At the same time, he describes Cairo as having “come back to life ... The heart of the nation was throbbing. It was alive and in rebellion.” It’s a sentiment recently shared by Egyptian novelist Ahdaf Soueif, who tells of the same euphoria after the 2011 uprising, describing friends on antidepressants “who, over the 20 days of revolution, forgot to take their pills and have now thrown them away. Such is the effect of the Egyptian revolution.”
In The Cairo Trilogy, the euphoria doesn’t last. As Egypt convulses toward independence, the tapestry that is Ahmad’s life begins to fray. His wife runs afoul of his authority when, without his permission, she visits the mosque dedicated to her favorite saint; his eldest son shares his father’s boredom with marriage, risking his reputation to see his mistresses; the middle son fantasizes about dying for the nationalist cause. These changes at home initially make him redouble the repression of his family. Eventually, however, he begins to mellow when one of his sons is killed, his home is surrounded by soldiers, and he is conscripted into forced labor.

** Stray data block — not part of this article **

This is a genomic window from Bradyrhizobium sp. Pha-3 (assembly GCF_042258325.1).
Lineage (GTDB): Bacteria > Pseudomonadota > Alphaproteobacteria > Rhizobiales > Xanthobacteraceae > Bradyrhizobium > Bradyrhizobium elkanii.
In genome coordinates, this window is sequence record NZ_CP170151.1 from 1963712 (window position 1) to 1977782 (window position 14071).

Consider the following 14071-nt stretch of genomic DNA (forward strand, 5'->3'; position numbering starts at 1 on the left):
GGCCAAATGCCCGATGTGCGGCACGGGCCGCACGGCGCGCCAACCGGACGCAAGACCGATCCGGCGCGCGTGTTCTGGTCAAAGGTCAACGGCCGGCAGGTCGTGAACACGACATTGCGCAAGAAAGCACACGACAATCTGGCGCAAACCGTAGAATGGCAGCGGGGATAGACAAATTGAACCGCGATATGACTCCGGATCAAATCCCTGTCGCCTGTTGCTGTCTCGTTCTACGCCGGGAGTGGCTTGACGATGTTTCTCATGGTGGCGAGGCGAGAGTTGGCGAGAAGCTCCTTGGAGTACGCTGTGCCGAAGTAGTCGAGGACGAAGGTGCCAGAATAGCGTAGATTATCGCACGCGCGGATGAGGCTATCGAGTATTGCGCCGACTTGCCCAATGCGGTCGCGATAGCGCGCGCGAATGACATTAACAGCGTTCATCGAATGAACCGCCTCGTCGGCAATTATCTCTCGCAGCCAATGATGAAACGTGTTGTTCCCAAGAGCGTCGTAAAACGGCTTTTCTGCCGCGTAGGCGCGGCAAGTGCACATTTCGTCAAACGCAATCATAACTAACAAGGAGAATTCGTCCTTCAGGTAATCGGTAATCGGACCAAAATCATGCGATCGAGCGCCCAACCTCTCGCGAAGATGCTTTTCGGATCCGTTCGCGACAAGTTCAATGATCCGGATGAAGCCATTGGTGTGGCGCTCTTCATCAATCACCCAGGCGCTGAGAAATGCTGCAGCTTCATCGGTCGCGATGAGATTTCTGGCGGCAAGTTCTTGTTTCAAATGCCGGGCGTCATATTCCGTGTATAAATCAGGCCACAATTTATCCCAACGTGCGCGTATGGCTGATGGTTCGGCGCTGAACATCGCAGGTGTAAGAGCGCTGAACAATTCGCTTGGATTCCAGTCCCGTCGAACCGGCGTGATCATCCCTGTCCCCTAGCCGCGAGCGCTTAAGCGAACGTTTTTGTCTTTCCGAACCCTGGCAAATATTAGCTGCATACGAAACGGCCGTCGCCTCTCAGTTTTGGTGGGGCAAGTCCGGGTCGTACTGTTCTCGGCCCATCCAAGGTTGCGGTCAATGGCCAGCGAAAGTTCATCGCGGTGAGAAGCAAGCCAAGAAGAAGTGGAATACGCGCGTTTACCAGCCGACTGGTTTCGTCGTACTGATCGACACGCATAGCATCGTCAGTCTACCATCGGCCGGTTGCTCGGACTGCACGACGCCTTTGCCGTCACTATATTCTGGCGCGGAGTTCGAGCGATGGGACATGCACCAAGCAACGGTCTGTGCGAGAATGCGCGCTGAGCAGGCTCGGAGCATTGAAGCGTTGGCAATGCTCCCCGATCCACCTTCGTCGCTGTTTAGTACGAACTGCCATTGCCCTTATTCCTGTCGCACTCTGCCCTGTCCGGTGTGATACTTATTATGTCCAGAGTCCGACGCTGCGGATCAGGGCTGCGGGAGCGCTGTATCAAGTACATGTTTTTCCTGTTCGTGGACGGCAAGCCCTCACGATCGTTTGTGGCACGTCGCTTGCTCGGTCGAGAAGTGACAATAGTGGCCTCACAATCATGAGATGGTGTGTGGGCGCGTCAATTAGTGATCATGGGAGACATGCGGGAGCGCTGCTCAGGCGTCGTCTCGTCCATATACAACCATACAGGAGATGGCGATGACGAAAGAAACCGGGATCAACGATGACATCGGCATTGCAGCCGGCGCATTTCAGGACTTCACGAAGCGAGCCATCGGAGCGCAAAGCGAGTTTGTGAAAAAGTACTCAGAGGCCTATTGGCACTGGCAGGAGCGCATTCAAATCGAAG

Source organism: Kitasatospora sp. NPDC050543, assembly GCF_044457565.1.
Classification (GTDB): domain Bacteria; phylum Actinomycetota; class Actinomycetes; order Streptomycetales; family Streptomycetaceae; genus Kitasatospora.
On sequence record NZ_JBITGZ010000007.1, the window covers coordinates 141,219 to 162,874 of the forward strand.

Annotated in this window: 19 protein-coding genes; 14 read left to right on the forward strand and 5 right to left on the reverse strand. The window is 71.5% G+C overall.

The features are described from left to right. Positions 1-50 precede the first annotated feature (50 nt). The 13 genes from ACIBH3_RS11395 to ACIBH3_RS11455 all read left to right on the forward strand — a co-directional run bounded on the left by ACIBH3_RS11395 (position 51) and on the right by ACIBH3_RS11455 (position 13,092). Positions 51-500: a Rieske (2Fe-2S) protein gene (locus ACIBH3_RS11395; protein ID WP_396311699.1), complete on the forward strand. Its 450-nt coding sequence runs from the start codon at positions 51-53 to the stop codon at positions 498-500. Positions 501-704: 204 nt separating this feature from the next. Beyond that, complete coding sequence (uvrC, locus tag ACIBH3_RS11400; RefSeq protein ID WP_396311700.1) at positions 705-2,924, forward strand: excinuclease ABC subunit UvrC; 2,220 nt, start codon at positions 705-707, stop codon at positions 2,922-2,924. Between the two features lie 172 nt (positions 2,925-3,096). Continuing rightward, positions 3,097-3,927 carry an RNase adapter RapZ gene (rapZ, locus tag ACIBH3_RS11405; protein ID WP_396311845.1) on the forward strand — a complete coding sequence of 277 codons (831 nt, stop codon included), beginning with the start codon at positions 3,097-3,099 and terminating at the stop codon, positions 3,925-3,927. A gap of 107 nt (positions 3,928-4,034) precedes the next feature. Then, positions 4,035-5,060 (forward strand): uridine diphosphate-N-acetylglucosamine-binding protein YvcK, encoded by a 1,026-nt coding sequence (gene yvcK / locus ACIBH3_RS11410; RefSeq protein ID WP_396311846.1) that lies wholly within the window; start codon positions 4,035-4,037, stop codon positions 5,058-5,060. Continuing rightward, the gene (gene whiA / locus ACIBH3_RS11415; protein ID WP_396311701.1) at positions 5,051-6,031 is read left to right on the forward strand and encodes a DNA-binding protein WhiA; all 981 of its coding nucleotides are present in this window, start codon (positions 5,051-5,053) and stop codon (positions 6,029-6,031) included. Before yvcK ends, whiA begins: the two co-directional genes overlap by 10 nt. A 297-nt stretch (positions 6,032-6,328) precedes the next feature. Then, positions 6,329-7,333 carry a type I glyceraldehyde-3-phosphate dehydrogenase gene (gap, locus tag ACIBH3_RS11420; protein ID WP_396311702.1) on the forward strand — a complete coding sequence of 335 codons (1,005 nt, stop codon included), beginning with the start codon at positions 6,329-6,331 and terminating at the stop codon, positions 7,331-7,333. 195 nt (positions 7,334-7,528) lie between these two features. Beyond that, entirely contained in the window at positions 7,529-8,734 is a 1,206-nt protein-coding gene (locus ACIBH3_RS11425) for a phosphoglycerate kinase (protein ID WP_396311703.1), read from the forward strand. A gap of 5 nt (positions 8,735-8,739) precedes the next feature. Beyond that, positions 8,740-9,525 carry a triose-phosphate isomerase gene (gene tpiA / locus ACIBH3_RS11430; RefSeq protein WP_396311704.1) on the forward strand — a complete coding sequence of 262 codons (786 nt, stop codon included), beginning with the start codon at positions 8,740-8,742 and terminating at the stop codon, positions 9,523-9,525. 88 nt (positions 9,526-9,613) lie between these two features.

By the time of Sugar Street, the third book in the trilogy, decades on, a new revolution against Egypt’s paternalism has stalled. “Conveyed in one language or another, the message [from the leaders] for the Egyptian people has been: ‘You’re minors. We are your guardians,’” Mahfouz writes. The trilogy closes with a sense of betrayal. The country is free of British rule, but still ruled by oppression. In the final pages, students in revolt are being shot in the streets.
It remains to be seen how Egypt will handle its new democracy. While the uprising was successful, the recent election threatened the country’s tenuous peace when the military appeared reluctant to recognize the winner, leaving Egypt in an uncertain state, ready to unravel. The new leader, Morsi, hails from the Muslim Brotherhood, the wide group of Egyptian Islamists including the Salafis, who are skeptical of moderates like Mahfouz and have called his work degenerate, citing it for promoting vice.